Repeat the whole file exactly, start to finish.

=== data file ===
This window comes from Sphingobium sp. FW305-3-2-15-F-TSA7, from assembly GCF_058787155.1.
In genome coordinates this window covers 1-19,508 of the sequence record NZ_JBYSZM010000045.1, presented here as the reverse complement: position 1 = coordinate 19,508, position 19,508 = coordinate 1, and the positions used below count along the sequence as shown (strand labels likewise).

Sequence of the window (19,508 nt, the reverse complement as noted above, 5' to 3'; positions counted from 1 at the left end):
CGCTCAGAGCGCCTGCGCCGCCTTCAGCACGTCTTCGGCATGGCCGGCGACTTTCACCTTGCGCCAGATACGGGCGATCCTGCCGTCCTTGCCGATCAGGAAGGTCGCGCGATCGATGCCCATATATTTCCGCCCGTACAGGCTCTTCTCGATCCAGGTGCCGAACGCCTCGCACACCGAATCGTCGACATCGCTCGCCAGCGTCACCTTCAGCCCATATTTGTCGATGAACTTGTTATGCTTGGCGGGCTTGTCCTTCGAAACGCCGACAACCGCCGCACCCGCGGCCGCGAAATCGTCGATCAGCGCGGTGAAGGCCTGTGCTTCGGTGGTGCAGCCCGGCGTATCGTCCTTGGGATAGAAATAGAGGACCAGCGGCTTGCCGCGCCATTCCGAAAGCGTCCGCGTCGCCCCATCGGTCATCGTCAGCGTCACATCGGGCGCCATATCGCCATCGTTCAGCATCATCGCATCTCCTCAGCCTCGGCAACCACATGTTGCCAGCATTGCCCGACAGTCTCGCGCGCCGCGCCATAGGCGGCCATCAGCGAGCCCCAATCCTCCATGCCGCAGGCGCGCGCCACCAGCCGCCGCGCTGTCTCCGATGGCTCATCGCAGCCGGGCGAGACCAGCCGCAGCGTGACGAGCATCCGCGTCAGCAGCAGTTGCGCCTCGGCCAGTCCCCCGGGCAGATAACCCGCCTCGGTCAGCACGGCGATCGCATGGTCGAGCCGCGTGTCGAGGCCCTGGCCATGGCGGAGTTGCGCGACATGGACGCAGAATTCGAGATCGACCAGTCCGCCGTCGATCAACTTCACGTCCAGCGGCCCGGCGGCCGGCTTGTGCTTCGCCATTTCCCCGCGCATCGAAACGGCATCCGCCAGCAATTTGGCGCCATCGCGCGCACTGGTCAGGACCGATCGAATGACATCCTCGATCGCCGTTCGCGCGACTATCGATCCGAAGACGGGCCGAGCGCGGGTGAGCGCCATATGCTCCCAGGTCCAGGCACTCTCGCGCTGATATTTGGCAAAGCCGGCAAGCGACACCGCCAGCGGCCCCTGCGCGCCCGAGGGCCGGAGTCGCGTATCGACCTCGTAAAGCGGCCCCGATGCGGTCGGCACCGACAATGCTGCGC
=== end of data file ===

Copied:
This window comes from Sphingobium sp. FW305-3-2-15-F-TSA7, from assembly GCF_058787155.1.
In genome coordinates this window covers 1-19,508 of the sequence record NZ_JBYSZM010000045.1, presented here as the reverse complement: position 1 = coordinate 19,508, position 19,508 = coordinate 1, and the positions used below count along the sequence as shown (strand labels likewise).

Sequence of the window (19,508 nt, the reverse complement as noted above, 5' to 3'; positions counted from 1 at the left end):
CGCTCAGAGCGCCTGCGCCGCCTTCAGCACGTCTTCGGCATGGCCGGCGACTTTCACCTTGCGCCAGATACGGGCGATCCTGCCGTCCTTGCCGATCAGGAAGGTCGCGCGATCGATGCCCATATATTTCCGCCCGTACAGGCTCTTCTCGATCCAGGTGCCGAACGCCTCGCACACCGAATCGTCGACATCGCTCGCCAGCGTCACCTTCAGCCCATATTTGTCGATGAACTTGTTATGCTTGGCGGGCTTGTCCTTCGAAACGCCGACAACCGCCGCACCCGCGGCCGCGAAATCGTCGATCAGCGCGGTGAAGGCCTGTGCTTCGGTGGTGCAGCCCGGCGTATCGTCCTTGGGATAGAAATAGAGGACCAGCGGCTTGCCGCGCCATTCCGAAAGCGTCCGCGTCGCCCCATCGGTCATCGTCAGCGTCACATCGGGCGCCATATCGCCATCGTTCAGCATCATCGCATCTCCTCAGCCTCGGCAACCACATGTTGCCAGCATTGCCCGACAGTCTCGCGCGCCGCGCCATAGGCGGCCATCAGCGAGCCCCAATCCTCCATGCCGCAGGCGCGCGCCACCAGCCGCCGCGCTGTCTCCGATGGCTCATCGCAGCCGGGCGAGACCAGCCGCAGCGTGACGAGCATCCGCGTCAGCAGCAGTTGCGCCTCGGCCAGTCCCCCGGGCAGATAACCCGCCTCGGTCAGCACGGCGATCGCATGGTCGAGCCGCGTGTCGAGGCCCTGGCCATGGCGGAGTTGCGCGACATGGACGCAGAATTCGAGATCGACCAGTCCGCCGTCGATCAACTTCACGTCCAGCGGCCCGGCGGCCGGCTTGTGCTTCGCCATTTCCCCGCGCATCGAAACGGCATCCGCCAGCAATTTGGCGCCATCGCGCGCACTGGTCAGGACCGATCGAATGACATCCTCGATCGCCGTTCGCGCGACTATCGATCCGAAGACGGGCCGAGCGCGGGTGAGCGCCATATGCTCCCAGGTCCAGGCACTCTCGCGCTGATATTTGGCAAAGCCGGCAAGCGACACCGCCAGCGGCCCCTGCGCGCCCGAGGGCCGGAGTCGCGTATCGACCTCGTAAAGCGGCCCCGATGCGGTCGGCACCGACAATGCTGCGC